Not quite a nation of good samaritans

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A large minority of people injured in accidents have not been helped by passers-by according to new research.

 

A survey commissioned by National Accident Helpline has found that although 95% of respondents claimed they would help someone hurt in an accident, only 60% of those who have been injured in the past have received attendants by witnesses or people nearby.

 

Accident victims also told researchers that more than 60% of them didn't receive an apology from the person who caused their injury, with many leaving the scene with acknowledging an incident.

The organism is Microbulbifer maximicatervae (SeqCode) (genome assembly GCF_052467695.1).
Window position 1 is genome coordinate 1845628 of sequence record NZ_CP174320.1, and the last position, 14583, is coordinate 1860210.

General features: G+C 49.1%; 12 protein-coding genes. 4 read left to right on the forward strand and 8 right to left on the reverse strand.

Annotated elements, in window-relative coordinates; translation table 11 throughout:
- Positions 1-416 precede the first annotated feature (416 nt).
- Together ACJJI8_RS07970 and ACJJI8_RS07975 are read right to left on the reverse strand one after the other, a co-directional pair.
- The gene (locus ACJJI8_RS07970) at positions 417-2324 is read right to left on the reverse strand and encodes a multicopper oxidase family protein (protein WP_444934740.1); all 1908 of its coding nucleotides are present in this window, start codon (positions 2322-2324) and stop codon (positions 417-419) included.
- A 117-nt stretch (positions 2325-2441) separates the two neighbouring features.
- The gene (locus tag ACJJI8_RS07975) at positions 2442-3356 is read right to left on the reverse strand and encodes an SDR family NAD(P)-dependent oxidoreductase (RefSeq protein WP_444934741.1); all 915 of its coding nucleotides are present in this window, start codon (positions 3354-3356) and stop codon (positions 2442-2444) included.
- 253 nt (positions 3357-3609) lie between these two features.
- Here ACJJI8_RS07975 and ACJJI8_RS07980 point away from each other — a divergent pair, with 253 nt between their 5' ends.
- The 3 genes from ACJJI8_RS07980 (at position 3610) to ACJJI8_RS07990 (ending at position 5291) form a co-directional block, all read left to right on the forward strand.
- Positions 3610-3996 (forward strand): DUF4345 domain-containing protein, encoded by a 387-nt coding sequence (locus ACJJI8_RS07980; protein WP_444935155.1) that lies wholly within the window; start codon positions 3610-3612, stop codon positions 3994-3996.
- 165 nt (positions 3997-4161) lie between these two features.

National Accident Helpline marketing director Beth Powell said: “We pride ourselves on being a nation that helps others when they’re in need. It’s upsetting to think that in reality, we’re often happy to turn a blind eye.”

 

The study also revealed that 42% of those who had been injured stated that they made an injury claim to ensure that no one else had to go through the same experience again.

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Marek Handzel

Marek Handzel is the editor of Claims Magazine. Marek welcomes articles, letters, or feedback from readers and can be reached by emailing marek.handzel@barkerbrooks.co.uk